• Tracy Gillett says:

      Thanks for your comment Jenna and we’re the same – quality time is so precious. I can’t believe my little man will be three this month – it is going TOO fast! I am reading more and more about the value of free play to a child’s healthy development and crave as much of it as I can get for my son. Thanks so much for reading and have a great weekend 🙂

  2. As a mom to a 14,12,10 & 7 yr old I saw what other parents were doing and it never appealed to me. With only a few hours each night to be able to see their dad, we prioritized family time.
    We also only have 1 car so logistically if all the kids had been in different activities – it would have been a nightmare.
    Saying that, they are older now and we recently got a membership to the YMCA where they all participate in martial arts and swimming lessons.
    It’s a balance of honouring your child’s needs, your parenting style and abilities and long term benefit.

    I also think some parents are really struggling to justify their need to go to work and wanting that to make a difference in the life of their children. I’m not implying in any way that parents who have to work or want to work should feel guilty, quite the opposite – but I do think a lot of parents do feel guilty and want that time spent away from their child to make a lasting difference and putting their child in activities is showered with mostly only positive outcomes so that seems like money well spent.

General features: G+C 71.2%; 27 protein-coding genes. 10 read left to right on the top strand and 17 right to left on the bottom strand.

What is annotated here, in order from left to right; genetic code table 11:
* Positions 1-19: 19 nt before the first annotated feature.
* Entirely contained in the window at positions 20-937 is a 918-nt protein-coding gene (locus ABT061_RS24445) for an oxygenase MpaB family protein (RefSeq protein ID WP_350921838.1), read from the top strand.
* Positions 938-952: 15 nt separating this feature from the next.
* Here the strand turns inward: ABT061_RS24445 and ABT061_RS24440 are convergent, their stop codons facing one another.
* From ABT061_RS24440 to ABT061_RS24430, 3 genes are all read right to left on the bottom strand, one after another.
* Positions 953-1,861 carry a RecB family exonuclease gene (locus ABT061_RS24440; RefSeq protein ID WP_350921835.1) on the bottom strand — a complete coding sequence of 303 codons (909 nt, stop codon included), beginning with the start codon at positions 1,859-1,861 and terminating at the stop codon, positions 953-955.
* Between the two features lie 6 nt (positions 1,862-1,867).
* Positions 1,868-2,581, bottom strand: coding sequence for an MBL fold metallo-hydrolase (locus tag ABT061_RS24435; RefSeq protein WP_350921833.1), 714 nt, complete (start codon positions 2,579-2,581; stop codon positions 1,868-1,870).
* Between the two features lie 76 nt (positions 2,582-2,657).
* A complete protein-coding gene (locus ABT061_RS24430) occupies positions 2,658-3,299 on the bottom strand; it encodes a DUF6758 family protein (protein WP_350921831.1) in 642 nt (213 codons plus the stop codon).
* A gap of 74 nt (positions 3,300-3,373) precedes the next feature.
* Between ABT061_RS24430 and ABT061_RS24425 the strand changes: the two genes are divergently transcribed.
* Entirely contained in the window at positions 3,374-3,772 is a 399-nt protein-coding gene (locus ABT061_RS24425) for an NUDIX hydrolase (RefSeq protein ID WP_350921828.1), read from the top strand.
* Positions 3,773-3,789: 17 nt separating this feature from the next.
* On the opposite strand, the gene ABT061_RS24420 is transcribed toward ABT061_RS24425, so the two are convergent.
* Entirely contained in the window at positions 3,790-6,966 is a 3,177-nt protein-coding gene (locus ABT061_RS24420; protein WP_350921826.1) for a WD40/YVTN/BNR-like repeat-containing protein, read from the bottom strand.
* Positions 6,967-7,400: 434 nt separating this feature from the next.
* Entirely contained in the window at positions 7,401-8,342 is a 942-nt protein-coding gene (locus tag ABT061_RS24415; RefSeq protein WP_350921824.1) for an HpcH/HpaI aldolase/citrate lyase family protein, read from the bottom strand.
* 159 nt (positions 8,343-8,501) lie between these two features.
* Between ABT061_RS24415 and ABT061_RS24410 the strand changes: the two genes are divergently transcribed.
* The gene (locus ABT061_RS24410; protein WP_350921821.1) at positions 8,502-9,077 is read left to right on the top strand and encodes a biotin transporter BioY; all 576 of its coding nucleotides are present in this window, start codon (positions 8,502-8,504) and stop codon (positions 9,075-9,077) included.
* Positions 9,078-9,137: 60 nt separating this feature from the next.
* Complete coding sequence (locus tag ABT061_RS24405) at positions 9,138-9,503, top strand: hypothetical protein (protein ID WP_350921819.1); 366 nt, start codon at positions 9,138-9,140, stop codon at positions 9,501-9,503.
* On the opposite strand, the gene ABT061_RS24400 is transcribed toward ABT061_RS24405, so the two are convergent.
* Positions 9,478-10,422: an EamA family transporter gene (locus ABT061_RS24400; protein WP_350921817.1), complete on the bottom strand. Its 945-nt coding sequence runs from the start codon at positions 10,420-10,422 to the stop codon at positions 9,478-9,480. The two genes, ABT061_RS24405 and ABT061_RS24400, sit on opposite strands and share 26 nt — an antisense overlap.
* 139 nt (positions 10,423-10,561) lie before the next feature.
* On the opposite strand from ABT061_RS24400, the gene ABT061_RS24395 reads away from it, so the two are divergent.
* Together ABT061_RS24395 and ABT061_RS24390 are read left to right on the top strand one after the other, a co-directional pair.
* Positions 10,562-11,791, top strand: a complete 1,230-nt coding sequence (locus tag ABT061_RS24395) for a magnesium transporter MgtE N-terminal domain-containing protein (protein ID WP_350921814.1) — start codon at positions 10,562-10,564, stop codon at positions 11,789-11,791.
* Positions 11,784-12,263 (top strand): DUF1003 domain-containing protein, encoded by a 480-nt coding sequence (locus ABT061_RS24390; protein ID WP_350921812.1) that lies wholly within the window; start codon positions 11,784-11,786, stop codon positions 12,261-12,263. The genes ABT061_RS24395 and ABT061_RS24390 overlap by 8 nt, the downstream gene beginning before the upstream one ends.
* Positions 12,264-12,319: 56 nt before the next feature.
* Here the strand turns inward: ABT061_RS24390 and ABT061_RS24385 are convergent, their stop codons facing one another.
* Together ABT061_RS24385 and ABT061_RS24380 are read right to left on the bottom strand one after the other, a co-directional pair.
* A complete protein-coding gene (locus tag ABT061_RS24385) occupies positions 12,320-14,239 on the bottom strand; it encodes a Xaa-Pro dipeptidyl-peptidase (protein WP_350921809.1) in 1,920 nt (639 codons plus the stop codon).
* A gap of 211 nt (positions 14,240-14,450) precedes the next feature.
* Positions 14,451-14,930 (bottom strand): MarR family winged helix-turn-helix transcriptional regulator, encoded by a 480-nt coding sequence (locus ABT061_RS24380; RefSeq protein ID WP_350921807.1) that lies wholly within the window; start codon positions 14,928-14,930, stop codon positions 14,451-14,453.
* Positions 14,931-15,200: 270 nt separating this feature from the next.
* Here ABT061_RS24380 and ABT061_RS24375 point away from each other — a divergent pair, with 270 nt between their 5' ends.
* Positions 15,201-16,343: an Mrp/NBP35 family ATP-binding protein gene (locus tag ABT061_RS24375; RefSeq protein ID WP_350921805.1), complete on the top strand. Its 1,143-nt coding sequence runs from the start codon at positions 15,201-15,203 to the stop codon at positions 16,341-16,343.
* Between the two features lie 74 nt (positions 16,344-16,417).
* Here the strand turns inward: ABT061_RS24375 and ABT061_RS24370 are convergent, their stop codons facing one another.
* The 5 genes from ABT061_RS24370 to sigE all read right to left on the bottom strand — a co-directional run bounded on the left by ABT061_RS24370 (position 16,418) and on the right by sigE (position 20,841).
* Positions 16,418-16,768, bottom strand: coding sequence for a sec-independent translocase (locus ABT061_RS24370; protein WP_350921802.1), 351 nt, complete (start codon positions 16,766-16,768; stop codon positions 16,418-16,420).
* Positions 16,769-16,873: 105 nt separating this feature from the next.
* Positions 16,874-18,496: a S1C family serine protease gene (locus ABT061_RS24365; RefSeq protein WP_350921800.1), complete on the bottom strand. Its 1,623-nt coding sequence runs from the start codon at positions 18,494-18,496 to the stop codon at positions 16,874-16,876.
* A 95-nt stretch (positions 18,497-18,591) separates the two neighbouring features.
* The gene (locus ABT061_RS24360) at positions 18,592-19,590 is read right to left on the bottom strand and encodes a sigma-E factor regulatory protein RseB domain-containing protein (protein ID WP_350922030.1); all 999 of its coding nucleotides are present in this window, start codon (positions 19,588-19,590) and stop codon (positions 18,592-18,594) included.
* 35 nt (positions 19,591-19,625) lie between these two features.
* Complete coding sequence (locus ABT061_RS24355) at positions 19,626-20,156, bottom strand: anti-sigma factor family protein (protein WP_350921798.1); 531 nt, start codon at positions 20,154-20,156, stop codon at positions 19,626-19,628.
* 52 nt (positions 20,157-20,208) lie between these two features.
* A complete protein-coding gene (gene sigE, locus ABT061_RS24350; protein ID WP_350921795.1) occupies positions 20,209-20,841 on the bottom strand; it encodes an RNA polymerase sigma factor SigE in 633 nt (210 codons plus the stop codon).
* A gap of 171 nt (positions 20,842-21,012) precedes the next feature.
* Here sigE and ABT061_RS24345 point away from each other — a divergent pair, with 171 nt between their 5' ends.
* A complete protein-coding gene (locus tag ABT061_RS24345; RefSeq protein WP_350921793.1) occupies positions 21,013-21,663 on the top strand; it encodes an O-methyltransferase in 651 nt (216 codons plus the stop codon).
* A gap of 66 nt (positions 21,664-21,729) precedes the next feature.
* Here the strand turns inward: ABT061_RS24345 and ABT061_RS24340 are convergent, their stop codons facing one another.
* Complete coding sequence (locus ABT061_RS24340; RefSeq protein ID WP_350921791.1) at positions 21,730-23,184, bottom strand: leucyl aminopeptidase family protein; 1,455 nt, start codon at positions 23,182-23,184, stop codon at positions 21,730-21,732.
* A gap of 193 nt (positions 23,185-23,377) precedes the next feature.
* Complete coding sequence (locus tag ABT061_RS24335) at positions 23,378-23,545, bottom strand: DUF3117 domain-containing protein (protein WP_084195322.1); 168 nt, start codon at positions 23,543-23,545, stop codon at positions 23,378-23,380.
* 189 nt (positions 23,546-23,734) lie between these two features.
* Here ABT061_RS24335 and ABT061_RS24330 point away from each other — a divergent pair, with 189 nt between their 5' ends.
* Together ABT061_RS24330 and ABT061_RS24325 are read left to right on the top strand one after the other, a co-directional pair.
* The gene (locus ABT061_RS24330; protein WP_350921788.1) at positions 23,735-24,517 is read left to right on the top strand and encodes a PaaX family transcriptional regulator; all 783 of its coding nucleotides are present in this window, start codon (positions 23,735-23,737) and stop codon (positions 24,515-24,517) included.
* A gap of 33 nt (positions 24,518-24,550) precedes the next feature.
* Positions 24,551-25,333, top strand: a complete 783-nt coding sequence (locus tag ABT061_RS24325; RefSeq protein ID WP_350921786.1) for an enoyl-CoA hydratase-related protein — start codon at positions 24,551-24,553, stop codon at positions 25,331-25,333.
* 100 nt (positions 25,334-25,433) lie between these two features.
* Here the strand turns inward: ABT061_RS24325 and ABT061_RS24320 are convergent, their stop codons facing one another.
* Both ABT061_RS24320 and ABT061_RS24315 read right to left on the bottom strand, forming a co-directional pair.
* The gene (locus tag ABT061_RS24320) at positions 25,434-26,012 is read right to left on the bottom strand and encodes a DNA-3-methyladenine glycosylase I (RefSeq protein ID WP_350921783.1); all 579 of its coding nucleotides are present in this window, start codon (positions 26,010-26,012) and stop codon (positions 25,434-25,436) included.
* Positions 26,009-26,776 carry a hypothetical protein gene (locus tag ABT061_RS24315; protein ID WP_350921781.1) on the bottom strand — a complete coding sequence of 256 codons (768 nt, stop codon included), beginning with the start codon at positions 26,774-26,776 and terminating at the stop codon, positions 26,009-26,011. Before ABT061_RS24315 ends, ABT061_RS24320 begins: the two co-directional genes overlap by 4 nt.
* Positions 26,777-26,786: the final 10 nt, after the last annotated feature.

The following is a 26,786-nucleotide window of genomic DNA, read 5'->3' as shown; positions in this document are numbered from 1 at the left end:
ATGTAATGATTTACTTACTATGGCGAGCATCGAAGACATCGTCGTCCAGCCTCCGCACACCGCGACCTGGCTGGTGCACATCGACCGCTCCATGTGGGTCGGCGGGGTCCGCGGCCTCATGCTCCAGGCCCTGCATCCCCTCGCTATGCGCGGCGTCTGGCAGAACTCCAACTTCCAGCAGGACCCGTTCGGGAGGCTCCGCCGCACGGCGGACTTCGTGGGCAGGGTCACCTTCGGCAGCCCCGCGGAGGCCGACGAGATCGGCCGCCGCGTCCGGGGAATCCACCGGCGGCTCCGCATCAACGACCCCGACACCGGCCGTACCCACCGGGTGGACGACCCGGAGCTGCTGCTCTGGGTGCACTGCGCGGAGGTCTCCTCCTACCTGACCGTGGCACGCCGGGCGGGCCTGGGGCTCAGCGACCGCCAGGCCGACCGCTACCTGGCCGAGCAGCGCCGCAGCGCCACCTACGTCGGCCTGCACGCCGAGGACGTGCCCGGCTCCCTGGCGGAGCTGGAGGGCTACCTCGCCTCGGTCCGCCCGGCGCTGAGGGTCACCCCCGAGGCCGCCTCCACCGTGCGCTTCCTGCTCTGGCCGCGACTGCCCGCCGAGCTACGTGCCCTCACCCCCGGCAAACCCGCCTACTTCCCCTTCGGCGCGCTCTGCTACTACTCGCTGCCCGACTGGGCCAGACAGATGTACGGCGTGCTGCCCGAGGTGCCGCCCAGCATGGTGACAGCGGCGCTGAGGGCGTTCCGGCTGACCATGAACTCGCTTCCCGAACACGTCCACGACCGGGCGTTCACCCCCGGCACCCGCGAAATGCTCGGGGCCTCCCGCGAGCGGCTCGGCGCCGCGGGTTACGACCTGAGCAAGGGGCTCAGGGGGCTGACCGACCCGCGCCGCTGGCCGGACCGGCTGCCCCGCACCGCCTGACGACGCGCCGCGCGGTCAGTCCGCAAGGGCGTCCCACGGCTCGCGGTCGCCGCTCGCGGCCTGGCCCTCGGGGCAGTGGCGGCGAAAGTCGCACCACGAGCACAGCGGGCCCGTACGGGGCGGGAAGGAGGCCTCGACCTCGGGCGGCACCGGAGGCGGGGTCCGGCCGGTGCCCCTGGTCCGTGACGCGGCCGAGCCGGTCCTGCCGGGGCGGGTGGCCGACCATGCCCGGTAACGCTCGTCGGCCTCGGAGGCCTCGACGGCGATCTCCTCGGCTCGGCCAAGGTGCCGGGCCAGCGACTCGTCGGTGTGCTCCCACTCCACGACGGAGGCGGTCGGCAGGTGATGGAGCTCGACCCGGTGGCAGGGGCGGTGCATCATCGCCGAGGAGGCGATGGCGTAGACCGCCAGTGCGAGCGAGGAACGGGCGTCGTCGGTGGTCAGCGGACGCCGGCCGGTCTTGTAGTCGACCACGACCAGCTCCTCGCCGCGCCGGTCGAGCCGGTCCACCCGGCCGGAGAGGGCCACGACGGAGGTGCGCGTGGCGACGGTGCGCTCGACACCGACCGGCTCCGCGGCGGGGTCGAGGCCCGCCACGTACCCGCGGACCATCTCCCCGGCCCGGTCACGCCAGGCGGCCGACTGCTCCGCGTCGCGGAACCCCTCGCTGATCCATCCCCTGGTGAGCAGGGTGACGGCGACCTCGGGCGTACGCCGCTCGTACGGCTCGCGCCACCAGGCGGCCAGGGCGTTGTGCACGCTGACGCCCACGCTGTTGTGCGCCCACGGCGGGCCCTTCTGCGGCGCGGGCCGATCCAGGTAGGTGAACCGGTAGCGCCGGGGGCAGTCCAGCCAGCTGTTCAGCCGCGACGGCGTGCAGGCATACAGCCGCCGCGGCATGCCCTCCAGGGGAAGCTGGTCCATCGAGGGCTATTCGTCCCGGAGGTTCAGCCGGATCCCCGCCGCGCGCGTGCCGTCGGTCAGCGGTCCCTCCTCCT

I think any parent who is following their child’s needs and lead are probably going to find the right balance.

  3. I agree that kids should not be over-scheduled and parents should try to spend more time with them. It also lets kids enjoy their childhood before they need to take on responsibilities. Life goes by so quickly that we shouldn’t speed it up by being too busy.

    When my daughter gets older, I want her to remember how much fun we had together as a family. Those are the memories that carry on with them.

    P.S. I love your writing! Thanks so much for sharing your thoughts.

  4. Cheryl Swarts says:

    Thanks for ALL this great insight. I’m feeling better about my decisions on raising my child. Keep writing and keep sharing!!!

    • Tracy Gillett says:

      Oh thank you Cheryl – I’m so happy to hear it resonated with you. Really appreciate your comment. Have a lovely evening.

  5. Lori says:

    Such a good write! I really think that time management is the key to a happy life. The less we have to schedule or buy or deal with the more time we will have. I saw an Oprah show years ago that looked at a young couple’s finances and the mother having a job outside the home actually COST them money. Some financial expert proved it by tracking their expenses. The mother broke down in tears and said she had never wanted to be away from her two very young children but thought she had to work. So maybe a more minimalist life is the key. Or simply being conscious of what it is we are choosing.